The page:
To date, the study of dispatching or load balancing in server farms has primarily focused on the minimization of response time. Server farms are typically modeled by a front-end router that employs a dispatching policy to route jobs to one of several servers, with each server scheduling all the jobs in its queue via Processor-Sharing. However, the common assumption has been that all jobs are equally important or valuable, in that they are equally sensitive to delay. Our work departs from this assumption: we model each arrival as having a randomly distributed value parameter, independent of the arrival's service requirement (job size). Given such value heterogeneity, the correct metric is no longer the minimization or response time, but rather, the minimization of value-weighted response time. In this context, we ask "what is a good dispatching policy to minimize the value-weighted response time metric?" We propose a number of new dispatching policies that are motivated by the goal of minimizing the value-weighted response time. Via a combination of exact analysis, asymptotic analysis, and simulation, we are able to deduce many unexpected results regarding dispatching.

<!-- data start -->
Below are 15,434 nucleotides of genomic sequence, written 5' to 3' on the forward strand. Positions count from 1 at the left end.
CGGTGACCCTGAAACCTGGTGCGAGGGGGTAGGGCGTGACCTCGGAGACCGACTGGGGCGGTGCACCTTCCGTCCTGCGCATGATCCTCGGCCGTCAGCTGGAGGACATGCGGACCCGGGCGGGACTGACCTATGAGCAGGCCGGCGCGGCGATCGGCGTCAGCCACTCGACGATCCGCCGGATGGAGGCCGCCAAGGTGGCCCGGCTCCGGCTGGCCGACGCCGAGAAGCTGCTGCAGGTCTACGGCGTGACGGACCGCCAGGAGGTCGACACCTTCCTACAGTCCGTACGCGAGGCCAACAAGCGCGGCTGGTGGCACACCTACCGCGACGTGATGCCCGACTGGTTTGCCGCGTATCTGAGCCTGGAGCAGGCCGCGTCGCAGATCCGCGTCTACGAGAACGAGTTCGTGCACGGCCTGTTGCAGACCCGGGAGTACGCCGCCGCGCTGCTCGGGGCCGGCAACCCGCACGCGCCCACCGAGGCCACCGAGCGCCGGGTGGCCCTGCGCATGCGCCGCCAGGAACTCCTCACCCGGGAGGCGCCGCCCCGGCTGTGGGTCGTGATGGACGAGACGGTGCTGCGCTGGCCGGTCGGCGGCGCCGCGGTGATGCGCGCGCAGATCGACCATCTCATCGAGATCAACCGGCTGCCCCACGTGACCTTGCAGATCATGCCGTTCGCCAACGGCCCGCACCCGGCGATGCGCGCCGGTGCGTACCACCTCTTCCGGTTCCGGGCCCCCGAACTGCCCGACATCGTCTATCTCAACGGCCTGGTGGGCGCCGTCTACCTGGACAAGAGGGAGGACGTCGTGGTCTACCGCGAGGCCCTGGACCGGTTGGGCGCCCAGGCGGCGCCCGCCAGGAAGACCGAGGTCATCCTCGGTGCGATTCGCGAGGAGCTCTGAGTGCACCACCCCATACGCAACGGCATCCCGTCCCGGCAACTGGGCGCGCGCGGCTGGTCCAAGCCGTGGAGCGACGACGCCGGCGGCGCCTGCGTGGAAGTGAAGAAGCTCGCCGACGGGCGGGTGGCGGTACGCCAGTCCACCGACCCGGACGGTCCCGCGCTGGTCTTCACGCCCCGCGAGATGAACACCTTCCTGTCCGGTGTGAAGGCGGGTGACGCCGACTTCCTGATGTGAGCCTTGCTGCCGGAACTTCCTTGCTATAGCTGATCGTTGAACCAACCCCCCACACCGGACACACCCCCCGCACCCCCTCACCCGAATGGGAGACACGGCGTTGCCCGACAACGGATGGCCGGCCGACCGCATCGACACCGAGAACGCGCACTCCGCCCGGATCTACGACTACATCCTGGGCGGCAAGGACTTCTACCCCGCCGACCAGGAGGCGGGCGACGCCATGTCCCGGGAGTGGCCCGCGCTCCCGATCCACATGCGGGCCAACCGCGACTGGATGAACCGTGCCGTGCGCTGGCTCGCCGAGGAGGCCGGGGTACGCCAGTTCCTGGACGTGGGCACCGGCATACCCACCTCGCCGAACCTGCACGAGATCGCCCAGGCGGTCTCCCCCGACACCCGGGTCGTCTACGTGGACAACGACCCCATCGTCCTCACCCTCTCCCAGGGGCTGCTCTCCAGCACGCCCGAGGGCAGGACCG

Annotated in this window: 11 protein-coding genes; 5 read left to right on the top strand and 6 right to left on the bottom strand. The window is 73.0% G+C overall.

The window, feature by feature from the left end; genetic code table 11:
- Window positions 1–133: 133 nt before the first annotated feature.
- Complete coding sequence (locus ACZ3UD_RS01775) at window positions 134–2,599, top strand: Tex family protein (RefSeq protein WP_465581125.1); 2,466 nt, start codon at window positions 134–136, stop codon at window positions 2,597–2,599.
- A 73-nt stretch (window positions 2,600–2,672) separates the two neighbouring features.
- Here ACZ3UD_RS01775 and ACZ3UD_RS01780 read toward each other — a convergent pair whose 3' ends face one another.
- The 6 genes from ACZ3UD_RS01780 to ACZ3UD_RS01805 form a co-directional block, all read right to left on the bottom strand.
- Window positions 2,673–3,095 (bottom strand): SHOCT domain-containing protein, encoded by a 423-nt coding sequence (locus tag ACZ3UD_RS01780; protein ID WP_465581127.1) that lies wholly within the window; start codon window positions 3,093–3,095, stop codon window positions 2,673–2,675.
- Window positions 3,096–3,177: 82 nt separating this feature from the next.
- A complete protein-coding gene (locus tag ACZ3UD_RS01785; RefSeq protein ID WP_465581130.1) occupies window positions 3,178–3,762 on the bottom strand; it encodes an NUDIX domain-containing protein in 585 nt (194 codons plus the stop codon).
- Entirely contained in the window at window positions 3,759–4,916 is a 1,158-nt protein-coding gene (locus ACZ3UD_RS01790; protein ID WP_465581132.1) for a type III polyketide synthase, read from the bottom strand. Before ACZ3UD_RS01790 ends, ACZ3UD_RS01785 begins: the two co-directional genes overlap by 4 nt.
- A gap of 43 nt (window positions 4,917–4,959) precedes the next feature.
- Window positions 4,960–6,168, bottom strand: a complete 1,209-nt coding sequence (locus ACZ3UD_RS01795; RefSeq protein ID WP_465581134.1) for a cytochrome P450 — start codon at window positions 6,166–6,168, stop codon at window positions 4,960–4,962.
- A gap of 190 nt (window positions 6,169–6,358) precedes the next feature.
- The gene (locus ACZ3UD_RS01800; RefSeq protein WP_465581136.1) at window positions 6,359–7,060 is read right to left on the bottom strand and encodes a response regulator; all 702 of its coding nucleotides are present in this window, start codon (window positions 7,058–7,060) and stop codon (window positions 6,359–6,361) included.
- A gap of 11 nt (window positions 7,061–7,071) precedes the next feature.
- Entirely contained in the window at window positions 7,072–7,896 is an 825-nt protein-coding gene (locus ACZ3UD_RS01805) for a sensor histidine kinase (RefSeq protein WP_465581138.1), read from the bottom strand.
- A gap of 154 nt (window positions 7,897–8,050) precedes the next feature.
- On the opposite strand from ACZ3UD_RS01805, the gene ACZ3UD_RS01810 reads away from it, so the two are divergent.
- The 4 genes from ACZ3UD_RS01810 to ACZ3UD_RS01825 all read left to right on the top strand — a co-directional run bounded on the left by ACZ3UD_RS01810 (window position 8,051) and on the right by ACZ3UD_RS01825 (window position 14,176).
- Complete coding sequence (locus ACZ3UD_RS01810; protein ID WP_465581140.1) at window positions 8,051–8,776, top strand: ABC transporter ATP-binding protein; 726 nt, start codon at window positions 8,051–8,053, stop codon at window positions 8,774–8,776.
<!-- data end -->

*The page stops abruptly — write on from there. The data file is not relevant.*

Bibliographical noteFunding Information:
The authors would like to thank the reviewers for their helpful comments. Special thanks to Bruno Gaujal and Gautam Iyer for their assistance in refining some of the paper’s technical details. The second author’s work has been supported by the Academy of Finland in TOP-Energy project (grant no. 268992 ). The third author’s work was funded by NSF-CMMI - 1334194 as well as a Computational Thinking grant from Microsoft Research.
- C-MU rule
- Heterogeneous values
- Holding cost
- Server farms
- Task assignment